• Clarify Late Fee Penalties for Amendments to Registrations: The Commission proposes to amend the Lobbying Act to clarify that late fees may be assessed for late Registration Amendments.



  • Post the Financial Disclosure Statements (FDSs) of Candidates: The Commission proposes to post the FDS forms of candidates for statewide office and the Legislature for the 2024 primary and general elections, subject to doing so on a rolling basis and the Commission’s receipt of a budgetary infusion to cover additional agency costs.
  • Add Penalties for Certain Violations of the Public Officers Law which Currently Have None: The Commission proposes to add penalties for violations of POL § 74(3)(f) and (h), and explicitly codify sexual harassment as conduct that violates the code of ethics.  
  • Require Electronic Filing of All Financial Disclosure Statements: The Commission proposes to amend Public Officers Law §73-a to require electronic filing of all FDS forms.


Development of a Collaborative Legislative Agenda
COELIG’s work to develop this Legislative Agenda began in earnest in March, with the Commission’s first “committee day” and its inaugural public hearing. Written and oral feedback was received at the hearing concerning how COELIG could better perform its functions as well as how the laws and regulations under its jurisdiction could be improved.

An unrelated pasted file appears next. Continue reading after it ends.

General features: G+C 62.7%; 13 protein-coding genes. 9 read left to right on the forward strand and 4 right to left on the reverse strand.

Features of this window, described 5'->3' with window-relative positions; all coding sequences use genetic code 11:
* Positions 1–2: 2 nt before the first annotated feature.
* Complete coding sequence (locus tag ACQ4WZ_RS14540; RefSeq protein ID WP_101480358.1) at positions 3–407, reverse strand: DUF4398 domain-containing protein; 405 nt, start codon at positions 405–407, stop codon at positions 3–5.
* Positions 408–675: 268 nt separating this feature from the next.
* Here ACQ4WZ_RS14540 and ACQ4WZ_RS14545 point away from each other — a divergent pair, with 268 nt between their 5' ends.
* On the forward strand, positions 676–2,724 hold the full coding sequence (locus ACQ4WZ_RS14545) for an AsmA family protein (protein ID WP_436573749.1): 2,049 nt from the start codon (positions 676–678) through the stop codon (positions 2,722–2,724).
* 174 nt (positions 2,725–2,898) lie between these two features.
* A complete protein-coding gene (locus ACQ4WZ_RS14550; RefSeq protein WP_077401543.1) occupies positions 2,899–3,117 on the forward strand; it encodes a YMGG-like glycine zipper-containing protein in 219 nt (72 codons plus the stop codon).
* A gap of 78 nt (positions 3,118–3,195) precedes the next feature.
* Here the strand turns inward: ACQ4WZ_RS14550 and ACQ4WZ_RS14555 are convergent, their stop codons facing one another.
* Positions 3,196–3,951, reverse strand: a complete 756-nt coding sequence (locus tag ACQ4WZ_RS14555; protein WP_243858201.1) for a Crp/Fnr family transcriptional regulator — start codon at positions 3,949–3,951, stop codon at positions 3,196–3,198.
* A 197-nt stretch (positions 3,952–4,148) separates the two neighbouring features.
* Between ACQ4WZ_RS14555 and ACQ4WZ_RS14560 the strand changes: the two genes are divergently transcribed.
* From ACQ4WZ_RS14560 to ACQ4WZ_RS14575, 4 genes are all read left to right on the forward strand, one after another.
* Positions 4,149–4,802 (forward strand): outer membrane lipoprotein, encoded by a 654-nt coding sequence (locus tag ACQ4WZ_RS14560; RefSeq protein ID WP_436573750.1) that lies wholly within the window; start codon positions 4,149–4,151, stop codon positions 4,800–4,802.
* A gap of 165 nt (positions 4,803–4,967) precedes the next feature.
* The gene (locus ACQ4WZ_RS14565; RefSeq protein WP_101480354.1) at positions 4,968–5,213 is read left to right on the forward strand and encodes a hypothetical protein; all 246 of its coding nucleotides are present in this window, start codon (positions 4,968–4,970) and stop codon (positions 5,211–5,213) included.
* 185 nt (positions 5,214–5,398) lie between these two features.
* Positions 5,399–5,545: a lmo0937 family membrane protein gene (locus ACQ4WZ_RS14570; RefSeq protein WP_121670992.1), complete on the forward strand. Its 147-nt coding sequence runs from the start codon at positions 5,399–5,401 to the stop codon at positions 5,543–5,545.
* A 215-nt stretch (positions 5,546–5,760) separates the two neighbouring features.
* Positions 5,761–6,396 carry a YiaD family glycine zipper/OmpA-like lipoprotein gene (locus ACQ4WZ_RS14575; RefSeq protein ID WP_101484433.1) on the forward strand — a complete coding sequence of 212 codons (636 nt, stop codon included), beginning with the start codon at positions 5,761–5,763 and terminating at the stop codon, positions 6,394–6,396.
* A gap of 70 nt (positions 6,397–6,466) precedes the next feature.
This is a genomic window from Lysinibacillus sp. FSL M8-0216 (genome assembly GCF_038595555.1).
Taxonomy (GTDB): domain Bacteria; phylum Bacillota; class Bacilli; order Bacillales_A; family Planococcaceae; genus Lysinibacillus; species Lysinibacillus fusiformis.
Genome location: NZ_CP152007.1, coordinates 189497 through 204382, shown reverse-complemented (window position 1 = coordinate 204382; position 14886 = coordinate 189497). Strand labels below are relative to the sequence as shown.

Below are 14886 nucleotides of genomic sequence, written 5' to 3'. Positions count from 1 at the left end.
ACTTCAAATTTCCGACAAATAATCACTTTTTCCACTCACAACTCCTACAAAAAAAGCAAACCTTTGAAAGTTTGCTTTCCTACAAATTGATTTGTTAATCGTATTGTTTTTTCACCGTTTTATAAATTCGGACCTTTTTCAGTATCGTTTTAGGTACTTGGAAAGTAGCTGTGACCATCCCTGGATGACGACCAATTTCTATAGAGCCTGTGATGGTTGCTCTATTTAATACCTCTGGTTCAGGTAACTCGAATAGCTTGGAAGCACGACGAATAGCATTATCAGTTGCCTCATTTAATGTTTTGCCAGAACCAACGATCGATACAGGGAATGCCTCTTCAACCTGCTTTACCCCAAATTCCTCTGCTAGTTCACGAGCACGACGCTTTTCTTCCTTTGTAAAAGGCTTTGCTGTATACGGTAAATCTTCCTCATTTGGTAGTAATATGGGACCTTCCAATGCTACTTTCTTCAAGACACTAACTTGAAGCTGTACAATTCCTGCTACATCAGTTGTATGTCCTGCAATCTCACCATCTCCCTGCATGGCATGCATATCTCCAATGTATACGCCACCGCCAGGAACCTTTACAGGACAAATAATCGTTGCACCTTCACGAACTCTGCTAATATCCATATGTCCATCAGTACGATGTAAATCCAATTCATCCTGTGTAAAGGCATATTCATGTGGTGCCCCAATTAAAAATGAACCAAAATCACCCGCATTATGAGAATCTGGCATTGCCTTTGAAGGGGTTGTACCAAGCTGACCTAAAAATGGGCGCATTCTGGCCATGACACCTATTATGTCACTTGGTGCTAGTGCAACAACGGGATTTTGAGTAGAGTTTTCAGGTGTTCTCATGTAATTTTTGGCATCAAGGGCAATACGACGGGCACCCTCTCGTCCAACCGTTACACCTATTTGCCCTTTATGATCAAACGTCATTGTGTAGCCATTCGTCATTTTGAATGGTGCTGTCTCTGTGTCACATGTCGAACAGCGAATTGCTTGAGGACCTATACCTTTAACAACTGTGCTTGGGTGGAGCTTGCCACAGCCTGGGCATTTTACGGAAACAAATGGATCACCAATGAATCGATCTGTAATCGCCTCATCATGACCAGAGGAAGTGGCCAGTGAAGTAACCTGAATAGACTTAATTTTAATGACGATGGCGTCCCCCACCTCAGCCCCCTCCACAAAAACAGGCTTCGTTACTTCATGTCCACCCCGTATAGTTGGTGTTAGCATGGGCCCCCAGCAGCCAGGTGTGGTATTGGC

In the ensuing months, a special Commission meeting and several committee meetings followed in which Commissioners and staff refined the Draft Legislative Agenda. Commissioners and Commission staff assessed the collective input, taking steps to implement many recommendations and to determine which recommendations required legislative action. Earlier this month, the Commission held a public roundtable discussion to follow up with those who testified at the March hearing or provided written comments and to further refine the draft agenda. Finally, the full Commission adopted the agenda at its November meeting.